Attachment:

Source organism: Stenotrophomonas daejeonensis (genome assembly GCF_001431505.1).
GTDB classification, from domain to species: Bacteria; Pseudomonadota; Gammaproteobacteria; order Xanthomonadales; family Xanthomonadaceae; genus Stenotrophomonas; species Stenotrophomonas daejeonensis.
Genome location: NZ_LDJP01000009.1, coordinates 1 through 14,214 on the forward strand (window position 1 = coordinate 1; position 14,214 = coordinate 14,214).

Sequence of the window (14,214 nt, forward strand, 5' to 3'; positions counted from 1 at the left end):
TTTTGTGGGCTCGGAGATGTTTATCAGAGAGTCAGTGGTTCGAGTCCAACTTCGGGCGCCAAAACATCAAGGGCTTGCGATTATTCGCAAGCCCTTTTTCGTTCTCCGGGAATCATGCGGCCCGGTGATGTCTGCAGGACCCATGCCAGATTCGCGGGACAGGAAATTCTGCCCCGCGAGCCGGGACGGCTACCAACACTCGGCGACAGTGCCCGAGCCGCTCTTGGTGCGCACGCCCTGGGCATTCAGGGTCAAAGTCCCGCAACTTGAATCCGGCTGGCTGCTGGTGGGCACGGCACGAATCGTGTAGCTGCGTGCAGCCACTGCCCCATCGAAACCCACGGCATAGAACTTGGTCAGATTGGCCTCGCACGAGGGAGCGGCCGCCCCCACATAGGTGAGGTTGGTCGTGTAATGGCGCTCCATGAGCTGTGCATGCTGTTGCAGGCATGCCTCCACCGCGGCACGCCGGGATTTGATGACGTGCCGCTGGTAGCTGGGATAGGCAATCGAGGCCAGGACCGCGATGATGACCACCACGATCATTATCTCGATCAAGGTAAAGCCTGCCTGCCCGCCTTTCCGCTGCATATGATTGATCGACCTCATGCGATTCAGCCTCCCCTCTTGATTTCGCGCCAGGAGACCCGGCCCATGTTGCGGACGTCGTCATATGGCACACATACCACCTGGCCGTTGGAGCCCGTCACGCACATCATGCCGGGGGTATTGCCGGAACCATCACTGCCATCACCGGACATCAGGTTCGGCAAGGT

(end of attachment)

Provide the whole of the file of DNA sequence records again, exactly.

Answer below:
Source organism: Stenotrophomonas daejeonensis (genome assembly GCF_001431505.1).
GTDB classification, from domain to species: Bacteria; Pseudomonadota; Gammaproteobacteria; order Xanthomonadales; family Xanthomonadaceae; genus Stenotrophomonas; species Stenotrophomonas daejeonensis.
Genome location: NZ_LDJP01000009.1, coordinates 1 through 14,214 on the forward strand (window position 1 = coordinate 1; position 14,214 = coordinate 14,214).

Sequence of the window (14,214 nt, forward strand, 5' to 3'; positions counted from 1 at the left end):
TTTTGTGGGCTCGGAGATGTTTATCAGAGAGTCAGTGGTTCGAGTCCAACTTCGGGCGCCAAAACATCAAGGGCTTGCGATTATTCGCAAGCCCTTTTTCGTTCTCCGGGAATCATGCGGCCCGGTGATGTCTGCAGGACCCATGCCAGATTCGCGGGACAGGAAATTCTGCCCCGCGAGCCGGGACGGCTACCAACACTCGGCGACAGTGCCCGAGCCGCTCTTGGTGCGCACGCCCTGGGCATTCAGGGTCAAAGTCCCGCAACTTGAATCCGGCTGGCTGCTGGTGGGCACGGCACGAATCGTGTAGCTGCGTGCAGCCACTGCCCCATCGAAACCCACGGCATAGAACTTGGTCAGATTGGCCTCGCACGAGGGAGCGGCCGCCCCCACATAGGTGAGGTTGGTCGTGTAATGGCGCTCCATGAGCTGTGCATGCTGTTGCAGGCATGCCTCCACCGCGGCACGCCGGGATTTGATGACGTGCCGCTGGTAGCTGGGATAGGCAATCGAGGCCAGGACCGCGATGATGACCACCACGATCATTATCTCGATCAAGGTAAAGCCTGCCTGCCCGCCTTTCCGCTGCATATGATTGATCGACCTCATGCGATTCAGCCTCCCCTCTTGATTTCGCGCCAGGAGACCCGGCCCATGTTGCGGACGTCGTCATATGGCACACATACCACCTGGCCGTTGGAGCCCGTCACGCACATCATGCCGGGGGTATTGCCGGAACCATCACTGCCATCACCGGACATCAGGTTCGGCAAGGT